• Ideas vs. prose: Let’s revive our interest in prose as Sirc (and Hawk?) promotes, but let’s not fall into the other trap (that Sirc is falling into) of dismissing the crucial work our field can do in areas of civic engagement and critical pedagogy.
  • Student texts: As someone who says that he values student writing so much in his classrooms (top of 516), I don’t understand why Sirc seems so hellbent on criticizing Harris, Miles, and Paine’s collection so thoroughly–especially since it seems hard for me to believe (having not read the book–or any of the four books Sirc reviews, by the way) that so many of the differently authored chapters take the “unnerving” (515) direction Sirc describes.
  • Peer review: I keep moving back and forth between Gut Reaction 1–“Sirc is simply transferring his own dislike of peer review to students, who can get seriously awesome writing instruction from a solid peer review session”–and Gut Reaction 2–“But even when I structure it well, peer review does so often seem to fail. . . .”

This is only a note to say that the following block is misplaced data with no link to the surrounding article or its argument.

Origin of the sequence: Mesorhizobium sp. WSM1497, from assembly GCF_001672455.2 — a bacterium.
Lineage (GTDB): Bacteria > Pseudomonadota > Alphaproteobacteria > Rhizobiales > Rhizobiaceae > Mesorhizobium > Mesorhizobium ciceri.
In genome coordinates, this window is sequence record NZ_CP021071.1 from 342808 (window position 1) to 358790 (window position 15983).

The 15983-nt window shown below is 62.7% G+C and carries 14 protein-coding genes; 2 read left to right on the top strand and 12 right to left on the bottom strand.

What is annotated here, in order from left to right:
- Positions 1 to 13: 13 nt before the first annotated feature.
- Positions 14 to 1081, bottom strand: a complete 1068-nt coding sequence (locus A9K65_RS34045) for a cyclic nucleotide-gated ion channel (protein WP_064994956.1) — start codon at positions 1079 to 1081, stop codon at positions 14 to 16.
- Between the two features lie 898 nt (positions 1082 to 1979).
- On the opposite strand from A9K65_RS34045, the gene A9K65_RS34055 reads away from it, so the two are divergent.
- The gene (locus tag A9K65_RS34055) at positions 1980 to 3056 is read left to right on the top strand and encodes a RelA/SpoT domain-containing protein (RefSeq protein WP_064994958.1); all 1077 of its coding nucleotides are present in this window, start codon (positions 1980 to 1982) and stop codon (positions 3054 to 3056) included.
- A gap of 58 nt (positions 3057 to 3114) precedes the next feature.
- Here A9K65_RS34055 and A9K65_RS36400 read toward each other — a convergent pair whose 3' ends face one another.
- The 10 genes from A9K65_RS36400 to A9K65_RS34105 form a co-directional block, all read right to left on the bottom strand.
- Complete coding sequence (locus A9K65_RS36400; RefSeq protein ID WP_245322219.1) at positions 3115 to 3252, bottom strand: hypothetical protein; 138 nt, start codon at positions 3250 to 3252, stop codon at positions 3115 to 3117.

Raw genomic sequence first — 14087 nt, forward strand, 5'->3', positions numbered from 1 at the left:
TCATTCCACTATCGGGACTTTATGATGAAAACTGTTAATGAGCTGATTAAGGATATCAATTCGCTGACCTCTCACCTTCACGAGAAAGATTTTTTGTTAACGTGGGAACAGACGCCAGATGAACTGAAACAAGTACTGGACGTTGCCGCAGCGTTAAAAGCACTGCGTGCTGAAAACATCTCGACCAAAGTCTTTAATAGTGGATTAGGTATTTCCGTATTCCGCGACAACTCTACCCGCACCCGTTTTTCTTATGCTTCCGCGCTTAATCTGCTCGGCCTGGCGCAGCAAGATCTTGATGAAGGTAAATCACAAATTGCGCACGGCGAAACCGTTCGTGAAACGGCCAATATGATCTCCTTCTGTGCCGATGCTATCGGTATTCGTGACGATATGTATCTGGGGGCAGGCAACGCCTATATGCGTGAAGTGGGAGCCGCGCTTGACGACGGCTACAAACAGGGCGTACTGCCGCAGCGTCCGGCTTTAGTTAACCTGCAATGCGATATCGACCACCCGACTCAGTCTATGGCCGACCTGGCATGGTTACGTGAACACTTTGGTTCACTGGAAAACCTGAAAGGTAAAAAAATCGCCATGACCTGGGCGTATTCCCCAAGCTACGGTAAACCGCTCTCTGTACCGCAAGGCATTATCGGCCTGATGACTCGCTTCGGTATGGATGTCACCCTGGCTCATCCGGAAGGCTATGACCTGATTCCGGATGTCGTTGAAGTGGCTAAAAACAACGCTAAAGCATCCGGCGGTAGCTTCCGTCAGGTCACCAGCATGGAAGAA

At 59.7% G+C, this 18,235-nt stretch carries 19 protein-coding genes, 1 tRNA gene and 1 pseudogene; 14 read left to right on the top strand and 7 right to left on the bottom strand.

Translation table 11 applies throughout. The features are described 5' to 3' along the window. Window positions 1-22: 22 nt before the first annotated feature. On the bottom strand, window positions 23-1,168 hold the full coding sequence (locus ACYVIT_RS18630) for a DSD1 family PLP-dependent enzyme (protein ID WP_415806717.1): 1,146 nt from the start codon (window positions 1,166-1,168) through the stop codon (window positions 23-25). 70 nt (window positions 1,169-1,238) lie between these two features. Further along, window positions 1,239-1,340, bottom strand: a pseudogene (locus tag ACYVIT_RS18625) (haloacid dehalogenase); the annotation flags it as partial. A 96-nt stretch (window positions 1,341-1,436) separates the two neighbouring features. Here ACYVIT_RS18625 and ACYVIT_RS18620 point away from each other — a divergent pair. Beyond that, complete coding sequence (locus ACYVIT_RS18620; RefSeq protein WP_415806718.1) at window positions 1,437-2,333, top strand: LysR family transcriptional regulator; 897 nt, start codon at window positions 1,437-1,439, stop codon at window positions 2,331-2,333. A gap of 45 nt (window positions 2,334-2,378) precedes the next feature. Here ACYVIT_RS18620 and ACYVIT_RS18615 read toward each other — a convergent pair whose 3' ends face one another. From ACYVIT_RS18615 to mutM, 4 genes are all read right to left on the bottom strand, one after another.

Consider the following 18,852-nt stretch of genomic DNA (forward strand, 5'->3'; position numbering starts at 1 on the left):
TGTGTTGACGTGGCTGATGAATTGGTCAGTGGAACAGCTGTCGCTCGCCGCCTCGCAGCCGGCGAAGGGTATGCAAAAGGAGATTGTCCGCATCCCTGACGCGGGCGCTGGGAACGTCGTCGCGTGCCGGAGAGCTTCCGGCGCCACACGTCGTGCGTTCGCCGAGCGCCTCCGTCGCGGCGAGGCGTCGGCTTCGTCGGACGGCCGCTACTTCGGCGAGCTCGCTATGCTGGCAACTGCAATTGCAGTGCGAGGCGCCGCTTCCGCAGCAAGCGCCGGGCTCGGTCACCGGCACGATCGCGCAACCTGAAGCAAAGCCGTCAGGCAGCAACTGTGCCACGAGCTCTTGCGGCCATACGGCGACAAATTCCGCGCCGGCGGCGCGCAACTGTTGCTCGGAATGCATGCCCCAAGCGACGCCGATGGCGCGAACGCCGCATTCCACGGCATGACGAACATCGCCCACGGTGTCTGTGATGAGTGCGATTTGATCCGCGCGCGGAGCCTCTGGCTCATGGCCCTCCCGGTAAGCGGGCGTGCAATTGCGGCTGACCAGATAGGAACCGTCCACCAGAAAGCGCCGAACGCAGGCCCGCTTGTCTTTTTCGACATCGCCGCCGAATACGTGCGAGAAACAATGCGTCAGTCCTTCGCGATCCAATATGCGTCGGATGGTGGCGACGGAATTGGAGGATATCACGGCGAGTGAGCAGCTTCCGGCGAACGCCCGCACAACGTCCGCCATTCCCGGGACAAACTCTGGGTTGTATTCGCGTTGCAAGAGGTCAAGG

Finally, a note on the review’s medium and mode: after watching that Buffy video above, I can’t help but imagine what a live acted video review would look like, and what its strengths and weaknesses might be. I see Sirc in the Buffy (or Angel?) role, walking down a dark street in Sunnydale, Sex Pistols in the background. Thomas Miller, a vamp, leaps out and starts spouting his history of literary and literacy studies, but Sirc (because this is Sirc’s video, his review of these four books) stakes him. Hawk and Shipka approach, and Sirc gives them each a high five; maybe they make small talk about Hawk’s counter-history or Shipka’s pedagogies. But eventually, they make it to their destination: a large catacomb guarded by Harris, Miles, Paine, and all the authors of their collection, and a battle begins. Every time someone throws a punch, they make a claim: “Student [umph] texts [ugh] should be [POW!] the center of [arrgh!] our classes!” “No! [KAZAM!] They shouldn’t!”